In time for Thanksgiving on Thursday, America has reason to celebrate: Three weeks after his election defeat, Donald Trump is finally clearing the way for a change of power. The designated US President Joe Biden can now take off and relies on a healthy mixture of experience, pragmatism and a bold new beginning. America’s “checks and balances” democracy has proven itself in its greatest crisis to date, despite all Kassandra calls.
For the economy, and not just for America, an agonizing phase of uncertainty is coming to an end. Not only that: Biden is planning a new start in economic policy. With his election of Janet Yellen as the new Treasury Secretary, he made three exclamation marks: During her time at the helm of the Fed, despite the opposition of many conservative economists, the former Federal Reserve Bank patiently pushed through the longest economic recovery in US history with extremely low interest rates.
You couldn’t ask for more experience in combating the current corona economic crisis. Yellen also stands for a bold Keynesian fiscal policy, without which neither America nor the rest of the world can overcome the economic consequences of the pandemic.
The next aid program for the battered US economy is therefore likely to be larger. That and the fact that Yellen would be the first woman to head the US Treasury should also appease the progressive left among the Democrats and give Biden more support in his own party.
Biden pairs his political courage in economic policy with multilateral pragmatism in foreign policy. With Antony Blinken as Foreign Minister and Jake Sullivan as National Security Advisor, the new US President is also relying on many years of experience in the cabinet.
U-turn in American foreign policy
At the same time, with the two personnel decisions, Biden signals a turnaround in American foreign policy: Instead of Trump’s “America first” policy, which for the Republicans usually amounted to “America alone”, the Biden team relies on the foreign policy strategy that has been tried and tested since the end of World War II To achieve goals together with international allies. Here human rights and democracy are likely to play a greater role in the future.
Europeans in particular should be pleased that the fight against climate change is also becoming a priority with the appointment of former Foreign Minister John Kerry as special envoy.
Europe is moving more into the spotlight again, but the main focus of US foreign policy will also apply to rival China under Biden. Beijing is celebrating the conclusion of the RCEP Asian free trade area as a victory for multilateralism.
Now the US is back as an ally under Biden. This is good news, especially for Europeans, but it is also an obligation. In the future, Europe should rant less about “digital sovereignty” and seek solidarity with the new Biden administration in data protection and competition policy.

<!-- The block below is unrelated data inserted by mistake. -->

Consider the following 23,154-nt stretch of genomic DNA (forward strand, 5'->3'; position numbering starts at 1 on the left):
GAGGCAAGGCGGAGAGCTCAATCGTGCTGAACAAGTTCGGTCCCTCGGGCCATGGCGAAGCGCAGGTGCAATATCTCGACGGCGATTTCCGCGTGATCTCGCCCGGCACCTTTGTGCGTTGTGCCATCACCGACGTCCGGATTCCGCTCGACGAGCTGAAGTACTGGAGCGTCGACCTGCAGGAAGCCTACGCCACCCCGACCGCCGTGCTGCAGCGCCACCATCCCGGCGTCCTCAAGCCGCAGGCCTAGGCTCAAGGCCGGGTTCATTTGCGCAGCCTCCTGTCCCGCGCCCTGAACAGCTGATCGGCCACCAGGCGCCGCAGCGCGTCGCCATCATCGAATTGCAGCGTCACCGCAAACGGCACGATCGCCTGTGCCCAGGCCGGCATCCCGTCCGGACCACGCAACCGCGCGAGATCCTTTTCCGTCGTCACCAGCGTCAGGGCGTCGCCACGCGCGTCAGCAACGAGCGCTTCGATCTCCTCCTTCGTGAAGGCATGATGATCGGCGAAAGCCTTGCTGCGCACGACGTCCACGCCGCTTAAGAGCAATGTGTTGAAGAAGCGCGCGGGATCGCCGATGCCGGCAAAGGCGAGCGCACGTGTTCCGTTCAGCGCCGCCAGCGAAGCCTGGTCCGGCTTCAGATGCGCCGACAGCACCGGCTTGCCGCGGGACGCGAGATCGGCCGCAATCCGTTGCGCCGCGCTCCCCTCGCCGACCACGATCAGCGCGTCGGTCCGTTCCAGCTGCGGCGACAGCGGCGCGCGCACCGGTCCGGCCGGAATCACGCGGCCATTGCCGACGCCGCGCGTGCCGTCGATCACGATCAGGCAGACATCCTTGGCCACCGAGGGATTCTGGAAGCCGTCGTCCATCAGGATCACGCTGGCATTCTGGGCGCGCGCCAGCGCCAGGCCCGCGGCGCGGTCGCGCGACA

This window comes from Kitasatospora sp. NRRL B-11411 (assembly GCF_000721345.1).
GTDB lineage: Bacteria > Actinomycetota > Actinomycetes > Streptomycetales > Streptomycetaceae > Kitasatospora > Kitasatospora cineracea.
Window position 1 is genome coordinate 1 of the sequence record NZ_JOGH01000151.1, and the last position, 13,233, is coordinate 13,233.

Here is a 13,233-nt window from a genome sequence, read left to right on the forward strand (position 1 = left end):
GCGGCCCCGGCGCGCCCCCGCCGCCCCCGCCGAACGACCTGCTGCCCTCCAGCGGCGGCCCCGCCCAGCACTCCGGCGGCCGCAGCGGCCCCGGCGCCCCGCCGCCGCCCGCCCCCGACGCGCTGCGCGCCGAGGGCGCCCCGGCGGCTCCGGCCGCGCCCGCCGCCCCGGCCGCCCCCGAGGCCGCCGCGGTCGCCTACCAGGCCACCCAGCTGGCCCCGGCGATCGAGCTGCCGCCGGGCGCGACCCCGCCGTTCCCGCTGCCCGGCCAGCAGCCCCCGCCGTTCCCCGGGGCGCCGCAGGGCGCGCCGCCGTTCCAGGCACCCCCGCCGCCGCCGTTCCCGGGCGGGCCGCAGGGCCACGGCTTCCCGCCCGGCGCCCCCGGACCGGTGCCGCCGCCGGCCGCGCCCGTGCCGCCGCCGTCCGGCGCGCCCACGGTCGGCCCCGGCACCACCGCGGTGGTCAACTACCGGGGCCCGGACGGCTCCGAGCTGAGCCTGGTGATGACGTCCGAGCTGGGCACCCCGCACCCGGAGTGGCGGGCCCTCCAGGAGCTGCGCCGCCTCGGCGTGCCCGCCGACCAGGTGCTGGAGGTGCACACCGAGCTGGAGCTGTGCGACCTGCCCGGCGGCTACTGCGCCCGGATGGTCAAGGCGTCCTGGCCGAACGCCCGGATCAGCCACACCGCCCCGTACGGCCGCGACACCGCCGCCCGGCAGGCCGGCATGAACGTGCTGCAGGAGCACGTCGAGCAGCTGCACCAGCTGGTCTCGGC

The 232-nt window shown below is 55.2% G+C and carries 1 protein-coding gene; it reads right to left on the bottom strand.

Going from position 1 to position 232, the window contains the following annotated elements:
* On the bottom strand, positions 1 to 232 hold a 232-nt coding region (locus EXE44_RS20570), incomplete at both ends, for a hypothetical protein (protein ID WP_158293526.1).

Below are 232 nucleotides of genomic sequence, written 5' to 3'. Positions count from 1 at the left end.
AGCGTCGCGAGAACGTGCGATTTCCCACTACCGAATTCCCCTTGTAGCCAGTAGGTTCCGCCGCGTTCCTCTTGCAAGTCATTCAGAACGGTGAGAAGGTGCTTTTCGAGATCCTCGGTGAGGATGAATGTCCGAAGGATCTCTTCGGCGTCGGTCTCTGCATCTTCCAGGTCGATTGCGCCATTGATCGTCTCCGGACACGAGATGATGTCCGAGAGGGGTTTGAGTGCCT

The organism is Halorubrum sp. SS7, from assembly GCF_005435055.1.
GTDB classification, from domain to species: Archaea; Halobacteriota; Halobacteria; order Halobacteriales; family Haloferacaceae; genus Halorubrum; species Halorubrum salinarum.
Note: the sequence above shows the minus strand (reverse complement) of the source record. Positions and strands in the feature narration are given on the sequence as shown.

The chances for a multilateral China strategy have never been better. Other western-oriented countries such as Japan, South Korea, Australia and New Zealand are also interested in this. But Asian nations such as India, Vietnam and the Philippines now also have an alternative to authoritarian China.
Biden must learn from the mistakes of the Obama years
The decisive factor will be whether Biden can balance the protectionist reservations in his party and among his voters in the Midwest with the desire of many Democrats for a clear demarcation from China.
Biden’s first decisions indicate that he wants to correct the most serious mistakes of the Trump era as quickly as possible. But the Biden team also has to show that it has learned a lot.
Many of the people the new US president is now calling into his leadership team shared responsibility for a policy during the Obama years that at least could not prevent Donald Trump from moving into the White House in 2016.
Accordingly, Biden will act cautiously, especially in security and trade policy. Biden’s U-turn cannot be Obama’s third term. The good news of the year 2020 remains that after the agonizing game a new start is now possible for America.
Trump won’t silently evacuate the White House, but his tweets will no longer set the pace of the world’s most powerful nation. America’s democracy met the challenge of an autocrat – not brilliantly, but convincingly.
Not only the millions and millions of Americans who took part in the election contributed to this. The local electoral authorities and the independent courts have not bowed to Trump’s political pressure, but have fulfilled their constitutional mandate.
As strange as this process might sometimes be to European eyes, the democratic struggle was just as lively and impressive. Americans have reason to celebrate – not just Thanksgiving.
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